BBC broadcaster John Humphrys ended his final Today show with a swipe at politicians who snub political interviews in favour of social media.

The Today “Rottweiler” bowed out of the early morning BBC Radio 4 programme after 32 years and 5,000 programmes.

Humphrys, 76, who has been accused of “poisoning the well of democratic debate” over the years, thanked the people he has interviewed on the flagship Radio 4 show.

In an interview with ex-prime minister Tony Blair on his final broadcast, Humphrys said Boris Johnson had not been on the show since he entered Number 10 and Labour leader Jeremy Corbyn had stayed away for nearly three years.

“Increasingly, politicians are talking directly to the people via social media so they can choose the questions they answer without being challenged,” Humphrys said.

Later as he signed off for the final time, Humphrys said “thanks” to everyone he had interviewed, “including the politicians, or at least those of them, the vast majority, who still recognise it is important that people in power should be held to account, even if just occasionally we might give them a hard time”.

John Humphrys, who is presenting the Today programme for the final time, interviewing the Princess in 1995
John Humphrys interviewing Princess Anne in 1995 (PA)

Minutes after BBC director-general Lord Hall showered him with praise in the studio, Humphrys said there is a “lot wrong” with the BBC “as an organisation”, adding “there is a lot wrong with every organisation”.

The broadcasting heavyweight, who will continue to host BBC show Mastermind, said: “It’s facing massive challenges from social media and changing behaviour but I believe we need the BBC as much now as we have ever done.

“I simply cannot imagine this country without it. It is an unthinkable thought.”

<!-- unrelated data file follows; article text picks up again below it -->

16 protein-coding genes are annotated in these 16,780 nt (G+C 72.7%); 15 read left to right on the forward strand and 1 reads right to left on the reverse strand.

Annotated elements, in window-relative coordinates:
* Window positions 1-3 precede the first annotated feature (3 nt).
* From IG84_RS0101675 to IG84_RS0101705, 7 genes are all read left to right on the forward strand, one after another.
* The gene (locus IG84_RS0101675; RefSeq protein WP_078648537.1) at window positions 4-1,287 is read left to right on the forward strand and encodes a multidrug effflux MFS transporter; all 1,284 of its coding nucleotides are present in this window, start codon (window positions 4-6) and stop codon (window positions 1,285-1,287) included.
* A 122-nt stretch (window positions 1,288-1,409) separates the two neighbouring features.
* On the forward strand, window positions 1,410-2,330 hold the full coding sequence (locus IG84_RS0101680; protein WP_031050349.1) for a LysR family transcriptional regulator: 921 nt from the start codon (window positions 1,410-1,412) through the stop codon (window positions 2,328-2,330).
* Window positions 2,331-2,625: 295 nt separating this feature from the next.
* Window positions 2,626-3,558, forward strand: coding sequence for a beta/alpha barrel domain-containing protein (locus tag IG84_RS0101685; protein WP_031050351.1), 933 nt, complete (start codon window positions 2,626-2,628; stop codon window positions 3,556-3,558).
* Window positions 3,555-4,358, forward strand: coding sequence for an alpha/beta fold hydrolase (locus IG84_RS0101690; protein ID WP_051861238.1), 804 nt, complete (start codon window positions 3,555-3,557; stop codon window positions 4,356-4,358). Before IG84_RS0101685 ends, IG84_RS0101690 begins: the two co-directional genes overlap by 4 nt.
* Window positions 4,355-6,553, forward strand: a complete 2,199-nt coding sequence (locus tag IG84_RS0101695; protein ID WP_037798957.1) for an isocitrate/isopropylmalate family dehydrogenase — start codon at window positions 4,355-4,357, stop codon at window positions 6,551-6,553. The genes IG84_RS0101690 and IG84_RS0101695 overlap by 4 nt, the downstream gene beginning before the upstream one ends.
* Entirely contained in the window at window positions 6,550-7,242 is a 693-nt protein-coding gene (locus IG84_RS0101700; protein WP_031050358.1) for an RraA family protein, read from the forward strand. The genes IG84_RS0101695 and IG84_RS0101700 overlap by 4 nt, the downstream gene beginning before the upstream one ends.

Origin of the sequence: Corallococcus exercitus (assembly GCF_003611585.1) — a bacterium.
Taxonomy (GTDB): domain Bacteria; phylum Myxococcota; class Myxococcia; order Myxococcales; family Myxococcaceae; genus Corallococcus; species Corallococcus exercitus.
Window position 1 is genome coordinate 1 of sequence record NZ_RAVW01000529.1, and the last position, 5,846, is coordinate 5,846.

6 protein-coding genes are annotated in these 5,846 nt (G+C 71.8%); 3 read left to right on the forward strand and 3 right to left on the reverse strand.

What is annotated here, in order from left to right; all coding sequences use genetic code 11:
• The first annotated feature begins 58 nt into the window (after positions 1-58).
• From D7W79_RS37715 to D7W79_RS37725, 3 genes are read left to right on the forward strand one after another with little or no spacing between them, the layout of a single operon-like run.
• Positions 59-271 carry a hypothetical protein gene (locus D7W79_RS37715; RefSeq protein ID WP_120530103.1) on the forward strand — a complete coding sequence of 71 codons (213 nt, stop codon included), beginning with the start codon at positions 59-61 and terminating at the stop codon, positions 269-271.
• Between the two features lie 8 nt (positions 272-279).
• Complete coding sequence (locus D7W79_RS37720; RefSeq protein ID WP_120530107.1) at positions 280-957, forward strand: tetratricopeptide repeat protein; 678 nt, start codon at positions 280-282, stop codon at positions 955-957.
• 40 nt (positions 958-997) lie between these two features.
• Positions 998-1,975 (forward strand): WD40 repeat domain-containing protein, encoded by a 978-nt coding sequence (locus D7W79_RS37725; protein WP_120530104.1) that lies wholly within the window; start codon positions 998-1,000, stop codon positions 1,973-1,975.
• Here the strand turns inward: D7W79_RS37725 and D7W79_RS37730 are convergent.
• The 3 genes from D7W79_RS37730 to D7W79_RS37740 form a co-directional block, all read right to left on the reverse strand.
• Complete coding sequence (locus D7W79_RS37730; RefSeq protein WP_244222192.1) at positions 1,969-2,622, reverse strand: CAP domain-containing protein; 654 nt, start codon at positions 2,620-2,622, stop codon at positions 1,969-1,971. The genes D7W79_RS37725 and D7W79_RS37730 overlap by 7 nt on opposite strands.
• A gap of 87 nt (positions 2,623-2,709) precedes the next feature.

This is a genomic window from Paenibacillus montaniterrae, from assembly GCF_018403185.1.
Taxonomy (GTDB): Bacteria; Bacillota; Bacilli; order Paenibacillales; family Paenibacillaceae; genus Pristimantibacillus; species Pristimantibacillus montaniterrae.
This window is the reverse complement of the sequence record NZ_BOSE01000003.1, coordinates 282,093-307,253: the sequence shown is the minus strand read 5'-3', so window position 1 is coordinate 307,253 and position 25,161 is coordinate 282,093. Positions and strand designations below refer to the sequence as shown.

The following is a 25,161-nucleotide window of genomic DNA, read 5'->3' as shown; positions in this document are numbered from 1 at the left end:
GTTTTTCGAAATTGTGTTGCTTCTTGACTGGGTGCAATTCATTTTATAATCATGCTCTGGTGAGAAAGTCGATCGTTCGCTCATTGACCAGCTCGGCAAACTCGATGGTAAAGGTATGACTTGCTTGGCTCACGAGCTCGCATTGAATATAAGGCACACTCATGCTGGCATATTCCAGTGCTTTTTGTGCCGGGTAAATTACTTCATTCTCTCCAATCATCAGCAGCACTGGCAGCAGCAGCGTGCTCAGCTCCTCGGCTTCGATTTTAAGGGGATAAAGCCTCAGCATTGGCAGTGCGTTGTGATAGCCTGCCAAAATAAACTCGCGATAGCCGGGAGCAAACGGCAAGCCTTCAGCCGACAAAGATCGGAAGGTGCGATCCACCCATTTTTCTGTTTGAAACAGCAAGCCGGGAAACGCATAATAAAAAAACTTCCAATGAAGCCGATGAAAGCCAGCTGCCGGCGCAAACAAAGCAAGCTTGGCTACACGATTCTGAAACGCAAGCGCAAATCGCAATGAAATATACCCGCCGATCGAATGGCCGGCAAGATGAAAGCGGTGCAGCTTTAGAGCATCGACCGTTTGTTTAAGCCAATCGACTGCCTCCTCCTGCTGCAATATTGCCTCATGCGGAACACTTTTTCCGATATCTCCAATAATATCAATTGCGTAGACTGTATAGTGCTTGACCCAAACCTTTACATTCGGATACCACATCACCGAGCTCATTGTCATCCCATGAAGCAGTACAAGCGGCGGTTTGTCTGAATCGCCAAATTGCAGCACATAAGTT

Earlier, he had quizzed Lord Hall over the decision to means-test the TV licence for over-75s.

Humphrys sounded emotional as he thanked listeners for their “loyalty” to the programme.

“I really do feel that I have got to know you over the decades and you are decent people,” he said.

“I’m more proud than I can say that you have put up with me for so long. Thank-you, all of you. I do hope you keep listening.

“Today matters for tomorrow and if that’s a rather corny way to end my years on the programme, so be it.”

Of listeners who had “written over the years, sometimes to give me a pat on the back, often to give me a kick up the backside for getting it wrong or for being out of touch, you’re always right, or nearly always”.

Clips of his former interviews were played, including the encounter which led to BBC director-general George Entwistle resigning.

Dame Edna Everage appeared on the show, and when Humphrys asked if she “had any words of guidance for somebody like me, who is retiring from a job after a very long time doing it”, she replied with a rhyme.

“You won’t grow old, you’ll just get nicely mellow. So hug your trees, play Elgar on your cello.”

Humphrys responded: “You can’t follow that, really.”

With the studio filled with co-presenters past and present, he signed off: “That’s it from me and from Today. Good morning.”

The BBC is not recruiting a replacement for Humphrys, with Justin Webb, Mishal Husain, Martha Kearney and Nick Robinson filling in his shifts.

Humphrys later told the BBC’s World At One that the send-off “was beyond my wildest imaginings, it was simultaneously profoundly embarrassing and deeply moving”.

“If I hear the programme, I am going to be saying to myself, ‘Oh God, look, that’s not the place for that interview, for heaven’s sake.

Humphrys, who was accused by Jonathan Aitken of “poisoning the well of democratic debate” before the ex-Tory MP was jailed in 1999 for perjury and perverting the course of justice, said: “I am going to have no influence or no power over it (the programme). It’s an awful, terrible feeling.”